“Machine” carries a fizzing energy with brooding synth lines and upbeat, lively drum beats. This is the Florence and the Machine number – a powerhouse track – but Pague makes it her own of course, larger than life on the chorus and toning it down on the verses, her classical training very much coming into play. Because Pague likes to use vintage synthesizers in her music, the bass-y synth lines have such a great tone and are appealingly retro.
The intriguing “Auntie Anne’s Waitress” opens with a distorted buzz of synth before glittering electric key swirls and easy, light piano arrangements create an unexpected middle of the road sound, very reminiscent of something you would hear in the ‘80s. It’s lush lounge music but with Pague’s beguiling and bewitching vocal touches of “Hey, hey, heyyyyy” it gives the song a more contemporary sound. It’s an interesting track with Pague’s voice dancing around the instrumentation. Clashes of cymbal and drum ramp the song up a gear before the squeals and pops of electronica close the song.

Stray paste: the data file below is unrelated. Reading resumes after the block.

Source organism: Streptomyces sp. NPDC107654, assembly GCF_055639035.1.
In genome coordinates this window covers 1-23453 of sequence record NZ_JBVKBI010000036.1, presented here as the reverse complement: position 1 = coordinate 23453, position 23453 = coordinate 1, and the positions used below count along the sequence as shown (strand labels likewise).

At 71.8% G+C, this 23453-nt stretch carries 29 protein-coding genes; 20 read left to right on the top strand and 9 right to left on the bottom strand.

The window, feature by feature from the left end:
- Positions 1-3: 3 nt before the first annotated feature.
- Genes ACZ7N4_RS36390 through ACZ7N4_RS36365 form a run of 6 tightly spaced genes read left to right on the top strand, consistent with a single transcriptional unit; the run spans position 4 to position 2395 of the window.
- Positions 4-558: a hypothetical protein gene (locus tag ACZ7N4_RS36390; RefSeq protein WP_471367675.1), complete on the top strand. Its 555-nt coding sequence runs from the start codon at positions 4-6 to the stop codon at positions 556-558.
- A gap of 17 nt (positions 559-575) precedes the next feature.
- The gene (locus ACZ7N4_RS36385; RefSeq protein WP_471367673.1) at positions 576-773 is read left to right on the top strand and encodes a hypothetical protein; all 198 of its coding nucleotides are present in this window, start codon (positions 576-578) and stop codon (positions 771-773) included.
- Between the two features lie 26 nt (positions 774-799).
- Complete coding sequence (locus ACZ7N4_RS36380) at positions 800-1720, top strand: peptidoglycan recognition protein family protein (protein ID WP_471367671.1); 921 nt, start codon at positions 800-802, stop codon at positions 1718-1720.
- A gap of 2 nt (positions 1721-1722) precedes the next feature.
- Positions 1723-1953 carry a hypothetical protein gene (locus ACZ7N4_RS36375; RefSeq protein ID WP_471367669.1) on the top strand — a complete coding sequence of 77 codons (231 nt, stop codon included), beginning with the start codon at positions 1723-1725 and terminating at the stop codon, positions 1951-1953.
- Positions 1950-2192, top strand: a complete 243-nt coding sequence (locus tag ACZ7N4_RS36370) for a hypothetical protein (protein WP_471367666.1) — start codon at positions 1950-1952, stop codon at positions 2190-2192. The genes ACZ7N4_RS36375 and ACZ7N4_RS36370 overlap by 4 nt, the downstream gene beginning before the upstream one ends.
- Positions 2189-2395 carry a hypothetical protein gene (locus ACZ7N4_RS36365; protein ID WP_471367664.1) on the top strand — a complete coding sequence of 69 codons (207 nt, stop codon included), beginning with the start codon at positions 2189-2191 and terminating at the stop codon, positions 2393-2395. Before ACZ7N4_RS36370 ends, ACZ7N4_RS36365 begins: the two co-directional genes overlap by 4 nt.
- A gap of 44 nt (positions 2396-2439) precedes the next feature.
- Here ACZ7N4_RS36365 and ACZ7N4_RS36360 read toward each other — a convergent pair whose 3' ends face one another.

Final track “Paris” is pure chamber-pop, almost baroque and Pague’s vocal is velvety with airy inflections and bittersweet lyrics. The synth is warm and rich and a cello towards the end adds an orchestral depth whilst remaining subdued and subtle along with the haunting programmed sounds of strings.
So, it’s been three years since Tunnels and the release of Anna Ohio does not disappoint. Whilst Anna Ohio is a fictional character, Anna Ohio, the album is a real journey of self-discovery for Pague. The album’s interconnected songs tell a self-referential story about a flawed but strong character striving for reinvention and is a patient and hook-filled listen. The subtle guitar work and the inventive drum patterns of Shumski give the songs a unique rhythmic depth.
Anna Ohio is a personal pop record of electric imagery and vulnerability. It’s a beautiful blend of empowering anthems and open-hearted diary entries. The mellow moments support the explosive ones; the loving lyrical details support the big themes. It is an open and honest album that disregards any particular genre in favour of pure expression and is one of those albums where every song finishes before you are ready to let it go.